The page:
History of the Mandela Effect phenomenon


Guin Rogers, Special Editor

Almost everybody has played monopoly, or at least heard of it. Think of the monopoly man, the one running with a bag of money. Do you remember him with a monocle? Go look up a picture of him, and you will find that he does not have a monocle. Crazy, right? If you remembered the monocle, you are one of the many victims of a phenomenon called the Mandela Effect. It is defined “when a large number of people share a false memory” (
The Mandela Effect originally started with Nelson Mandela (hence the name): Many people across the world remember him dying in prison in the 1980’s, and some even distinctly remember Oprah talking about his death, news coverage, and even being taught about it in school. They were all shocked when learning in 1994 that Nelson Mandela had been elected as President of South Africa. After that, people started questioning the other things they remembered wrong.
Some famous examples of the Mandela Effect include:
Cheez-itz: it doesn’t have a Z at the end of it (Cheez-itz don’t exist, it’s just Cheez-it) This one personally had me questioning my reality. It’s small, but I always remember referring to them as Cheez-itz.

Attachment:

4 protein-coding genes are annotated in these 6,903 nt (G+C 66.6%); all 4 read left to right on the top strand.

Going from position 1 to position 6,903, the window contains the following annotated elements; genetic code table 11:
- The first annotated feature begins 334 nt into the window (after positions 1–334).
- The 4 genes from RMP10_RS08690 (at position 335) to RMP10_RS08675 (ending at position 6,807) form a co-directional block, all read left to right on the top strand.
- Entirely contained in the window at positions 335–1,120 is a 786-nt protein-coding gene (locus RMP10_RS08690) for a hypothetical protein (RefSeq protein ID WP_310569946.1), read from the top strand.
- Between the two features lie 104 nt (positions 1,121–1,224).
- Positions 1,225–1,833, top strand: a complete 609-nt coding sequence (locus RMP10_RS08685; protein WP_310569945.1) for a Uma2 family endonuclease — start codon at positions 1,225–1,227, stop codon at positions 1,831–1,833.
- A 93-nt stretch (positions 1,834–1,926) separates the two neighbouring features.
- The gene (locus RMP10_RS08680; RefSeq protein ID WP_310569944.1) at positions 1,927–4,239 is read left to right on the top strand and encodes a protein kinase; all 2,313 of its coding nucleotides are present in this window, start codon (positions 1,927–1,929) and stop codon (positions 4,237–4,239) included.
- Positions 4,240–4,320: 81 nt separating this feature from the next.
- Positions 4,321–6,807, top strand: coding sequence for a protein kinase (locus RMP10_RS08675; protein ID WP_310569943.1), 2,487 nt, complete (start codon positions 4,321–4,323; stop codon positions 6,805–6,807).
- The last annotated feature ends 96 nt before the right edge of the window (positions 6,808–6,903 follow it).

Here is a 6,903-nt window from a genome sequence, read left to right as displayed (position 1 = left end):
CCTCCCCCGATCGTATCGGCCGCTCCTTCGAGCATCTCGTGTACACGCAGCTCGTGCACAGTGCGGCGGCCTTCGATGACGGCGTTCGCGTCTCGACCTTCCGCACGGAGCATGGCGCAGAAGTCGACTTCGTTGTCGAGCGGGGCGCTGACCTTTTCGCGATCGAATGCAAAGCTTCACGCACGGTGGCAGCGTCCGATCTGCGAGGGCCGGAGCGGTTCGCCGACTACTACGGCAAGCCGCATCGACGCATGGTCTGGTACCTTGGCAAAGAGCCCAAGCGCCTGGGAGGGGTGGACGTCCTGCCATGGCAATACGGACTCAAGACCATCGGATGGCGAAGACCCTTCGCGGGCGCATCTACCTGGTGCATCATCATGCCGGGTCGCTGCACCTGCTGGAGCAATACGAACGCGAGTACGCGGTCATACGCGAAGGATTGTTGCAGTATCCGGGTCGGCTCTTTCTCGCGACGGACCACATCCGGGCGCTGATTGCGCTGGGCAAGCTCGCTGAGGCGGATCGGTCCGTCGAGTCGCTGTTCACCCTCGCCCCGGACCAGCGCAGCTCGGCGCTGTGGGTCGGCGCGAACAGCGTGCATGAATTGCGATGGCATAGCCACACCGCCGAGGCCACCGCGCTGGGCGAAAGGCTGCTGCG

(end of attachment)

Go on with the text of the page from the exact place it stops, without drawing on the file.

In the movie Snow White, the Evil Queen doesn’t say “Mirror Mirror on the wall, who is the fairest of them all.” She actually says “Magic mirror on the wall, who is the fairest “one of all.” Did you remember that wrong?
Think of the most famous quote from Star Wars. Did you think of “Luke, I am your father,” said by Darth Vader? You’re wrong there too. What was actually said was, “I am your father.”
Do you know that Peanut Butter brand with red, blue, and green stripes on it? Jiffy Peanut Butter? Turns out that doesn’t exist. It’s actually just “Jif.” Another one similar to this is the Berenstain Bears. I always thought it was Berenstein, with an “ein,” but apparently it’s “ain.”
You might be a little too young to remember this, but ask your parents if they remember a 1990’s movie with Sinbad playing a genie, called “Shazaam.” This is one of the more heatedly debated Mandela Effects, with people insisting they saw it. Many speculators think that they are mixing up the Shaquille O’Neal movie “Kazaam,” but many specifically recall thinking that Kazaam was a knock-off of Shazaam, and not going to see it because of this.
Though many researchers blame the Mandela Effect simply on hazy memories or memories blurring together, others say it’s evidence of a “parallel universe,” where different versions of ourselves and our universe exist. Some also blame it on time travelers changing things. Will we ever know the truth about these false memories? Are they just memories blurred together and misremembered because of time, or is it something larger? We’ll probably never know in our lifetime, but it’s fun to think about in the meantime.